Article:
Shut up or pay up at the U.N. GAO study: U.S. refusal to pay dues creates a crisis of dwindling influence at world body.

July 12, 1998

KOFI ANNAN, the United Nations secretary-general, recently forecast that the United States would lose its vote during the next U.N. General Assembly session that starts this fall.

A country loses its General Assembly vote when the amount it owes in dues and assessments exceeds its contributions for the previous two years. The United States' deadbeat status has already cost it a seat on a committee that considers reforms and efficiencies.

The United States is expected to lose its vote in January. Diplomats are scornful of this country's refusal to pay its dues in full, especially in light of constant U.S. lectures on the United Nation's need to put its own house in order.

By U.N. accounts, the United States owes nearly $1.5 billion. The United States, disputing some assessments and expenditures, calls it a little more than $1 billion. Congress and the Clinton administration agreed on a plan to pay more than $900 million in phases. The deal fell apart over an amendment killing foreign aid to organizations advocating abortion rights. Congress has appropriated nothing for the United Nations.

Now a General Accounting Office study says the United Nations is engaging in imprudent financial measures to keep itself afloat because it lacks U.S. dues. The study also says that the United States will lose its vote in the General Assembly unless it raises its payments $211 million to $241 million above what Congress had appeared willing to pay.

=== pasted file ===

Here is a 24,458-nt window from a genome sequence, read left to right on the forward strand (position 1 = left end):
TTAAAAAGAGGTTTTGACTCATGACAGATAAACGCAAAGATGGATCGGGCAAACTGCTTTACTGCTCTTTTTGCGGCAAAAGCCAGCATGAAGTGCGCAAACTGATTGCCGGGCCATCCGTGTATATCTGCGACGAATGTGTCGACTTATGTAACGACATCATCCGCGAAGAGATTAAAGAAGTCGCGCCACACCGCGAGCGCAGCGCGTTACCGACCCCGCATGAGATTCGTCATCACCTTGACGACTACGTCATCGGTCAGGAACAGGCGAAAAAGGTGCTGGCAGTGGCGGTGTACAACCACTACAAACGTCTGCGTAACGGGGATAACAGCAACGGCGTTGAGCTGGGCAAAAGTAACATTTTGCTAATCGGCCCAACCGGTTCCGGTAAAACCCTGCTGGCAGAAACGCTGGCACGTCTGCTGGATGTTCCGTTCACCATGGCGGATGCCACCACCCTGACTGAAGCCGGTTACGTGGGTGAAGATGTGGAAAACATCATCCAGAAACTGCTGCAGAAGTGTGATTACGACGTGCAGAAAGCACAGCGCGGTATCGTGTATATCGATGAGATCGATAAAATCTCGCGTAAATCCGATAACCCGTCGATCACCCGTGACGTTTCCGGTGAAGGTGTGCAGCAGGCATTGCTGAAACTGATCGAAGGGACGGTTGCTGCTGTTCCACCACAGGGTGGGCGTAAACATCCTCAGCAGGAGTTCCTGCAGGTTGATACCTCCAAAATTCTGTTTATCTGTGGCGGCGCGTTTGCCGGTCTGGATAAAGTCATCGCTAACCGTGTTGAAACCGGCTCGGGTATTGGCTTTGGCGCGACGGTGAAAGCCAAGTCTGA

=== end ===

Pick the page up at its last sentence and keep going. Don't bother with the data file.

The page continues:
Although the United States would still be a veto-wielding, permanent member of the Security Council, to throw away influence within the United Nations would be lunacy. The United Nations is the vehicle by which the United States requires Iraq to relinquish weapons of mass destruction, brings war criminals of Bosnia to justice and polices peace lines on Israel's border with Syria.

The United States owes the money, has it and should pay up. Once having done so, it should exercise its muscle for reform.

Pub Date: 7/12/98

Baltimore Sun Articles
|
|
|
Please note the green-lined linked article text has been applied commercially without any involvement from our newsroom editors, reporters or any other editorial staff.